Wednesday, September 3, 2014

Two Weeks Until Race Day!

It's hard to believe it's already been a year since my last fundraiser as a Life Runner.  We will be driving from New England to Dayton, Ohio, (about 1,500 miles round trip) for the Air Force Marathon Races. I'm running a half marathon (my 5th), and my running partner is running a marathon (her first). We are raising funds for the Vitae Foundation and for a local crisis pregnancy center.

I hope my training has been sufficient, and that I can finish strong. Most importantly, I hope that my witness can help raise money for Vitae Foundation, and ultimately save lives.

If you would like to donate to my fundraiser, please visit my Razoo page.

LIFE Runner Creed Print

Wednesday, August 20, 2014

Late August and Anxious Moments

I looked at the calendar yesterday and realized my first-born would be leaving in a week for college and minor seminary. I briefly met one other "Seminarian's Mom" at the registration and parent orientation day at the college in June. She is the only other person I "know" (we talked for one hour) whose son is discerning the priesthood. To say I am alone in uncharted waters would be overly dramatic, but I'm feeling a bit, well, alone in uncharted waters!

As my friends would likely attest, I'm prone to uncontrollable bouts of tears. My dad has referred to me as a "soft touch." I am rather sensitive. I thought, though, that I could handle this change without weeping. And here I sit. Eyes filling and tears blurring my vision as I try to say something profound about an experience that isn't really new. It's just new to me.

Lots of moms are sending their children off to college in the next few weeks. For some, it's the eldest. Others are now becoming "empty nesters." And many others are somewhere in between.

I remember when I was getting ready to start college. A young man who worked in the store next to where I worked in a mall joked that I was heading out in search of an "M-R-S degree." It took me a minute to process his joke (Mrs. degree), which I didn't find funny and which didn't happen in college. I was 17, and when I left home, I was still "home"--I lived with my grandmother during college and not in a dorm. However, I never did move back to my parents' house after that summer. I'm expecting my 17-year-old will likely be at our on breaks, but he may not really live with us after this week.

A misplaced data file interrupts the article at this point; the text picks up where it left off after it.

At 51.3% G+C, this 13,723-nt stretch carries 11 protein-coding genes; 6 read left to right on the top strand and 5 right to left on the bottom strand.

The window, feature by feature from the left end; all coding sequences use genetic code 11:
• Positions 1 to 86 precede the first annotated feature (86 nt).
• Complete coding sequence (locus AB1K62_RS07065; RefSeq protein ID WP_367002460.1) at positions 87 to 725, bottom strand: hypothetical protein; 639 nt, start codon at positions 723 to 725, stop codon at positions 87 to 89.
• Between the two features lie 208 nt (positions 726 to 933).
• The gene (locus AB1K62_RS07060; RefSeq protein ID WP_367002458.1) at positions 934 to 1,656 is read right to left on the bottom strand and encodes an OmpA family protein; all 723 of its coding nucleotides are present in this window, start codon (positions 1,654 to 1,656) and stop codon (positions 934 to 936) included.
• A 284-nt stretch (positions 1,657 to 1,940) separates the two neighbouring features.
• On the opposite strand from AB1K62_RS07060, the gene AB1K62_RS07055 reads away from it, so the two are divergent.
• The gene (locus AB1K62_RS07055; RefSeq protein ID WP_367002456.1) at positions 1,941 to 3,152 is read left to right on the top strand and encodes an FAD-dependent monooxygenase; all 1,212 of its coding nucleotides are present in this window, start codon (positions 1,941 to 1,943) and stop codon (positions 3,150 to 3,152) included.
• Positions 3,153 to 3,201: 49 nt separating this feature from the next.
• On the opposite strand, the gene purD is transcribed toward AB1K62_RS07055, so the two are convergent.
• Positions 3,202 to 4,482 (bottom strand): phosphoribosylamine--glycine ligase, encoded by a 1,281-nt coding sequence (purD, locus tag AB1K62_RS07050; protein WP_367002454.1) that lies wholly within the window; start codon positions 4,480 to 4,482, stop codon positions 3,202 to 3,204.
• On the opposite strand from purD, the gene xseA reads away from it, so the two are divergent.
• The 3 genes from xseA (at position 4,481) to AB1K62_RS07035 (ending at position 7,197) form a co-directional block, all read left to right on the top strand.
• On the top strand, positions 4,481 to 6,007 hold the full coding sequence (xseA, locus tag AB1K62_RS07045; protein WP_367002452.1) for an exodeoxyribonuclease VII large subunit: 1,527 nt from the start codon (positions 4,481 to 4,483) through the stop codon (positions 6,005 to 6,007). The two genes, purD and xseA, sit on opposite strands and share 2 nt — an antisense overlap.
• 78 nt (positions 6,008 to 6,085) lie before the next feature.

As I wrote the previous sentence, the waterfall of tears flowed harder. Is he scared? Will he be okay? Will he manage his time well and get enough rest? Have I taught him enough life skills for him to be on his own? Will the other seminarians say, "Didn't your mother ever teach you ... ?" Okay, I know it's not about me, but we all know many a shortcoming is blamed on the faulty parenting skills of the mother. Will his siblings miss him? Will they still have a good relationship with him after he leaves?

I'm scared. He'll only be a couple of hours away, but I won't be there if he needs me. I'm also scared that he won't need me any more.

Dear Son,

As you head off to college, remember your manners. Remember to set your alarm. And a back-up alarm. Try to go to sleep at a reasonable hour. Use a calendar. Put all of your appointments and assignments on the calendar, even if you believe you can remember them. Study. Make good friendships. Exercise. Eat well. Sleep. Have fun and go to sporting events with your friends, even if you don't like to sport. Most importantly, pray. Pray before you eat. Pray when you study. Pray before bed. Pray with your friends. Pray for your siblings who will miss you dreadfully, even if they don't say it. Pray for Dad, who is also going to miss you so much. Of course, you know I will miss you. I will be praying for you every day. Please also pray for me.

Love always,


Tuesday, August 5, 2014

Garage Project, the Continuing Saga!

The garage project is mostly complete! We still need to hang a few shovels and decide whether to purchase a new tool rack for the brooms and rakes for some finishing touches, but all of the hard work is done. I will write a longer reflection soon, but I thought I'd at least post a "before and after" photo comparison.

Before: Dark and Scary!

After: Bright and airy!
Thank you to my wonderful family for their help in getting this project done! My husband, all four of my children, and my niece all painted, moved things, and helped in many ways over the two week transformation of our garage. I couldn't be more pleased with the results!

Thursday, July 24, 2014

Spiritual Woman: Book Review: Strong Mothers, Strong Sons

A review by my friend at Spiritual Woman: Book Review: Strong Mothers, Strong Sons: Strong Mothers, Strong Sons: Lessons Mothers Need to Raise Extraordinary Men by Meg Meeker, M.D. New York: Ballantine Books, 2014 ...

I hope to read this book soon as I'm mothering three sons, ages 8, 13, and 17!

Monday, July 14, 2014

Garage Project, Part Two

As I mentioned in my previous post, it would be very easy for me to go in the house, close the door, and ignore the garage without some specific deadlines and accountability. Two appointments this coming week have motivated us to keep moving!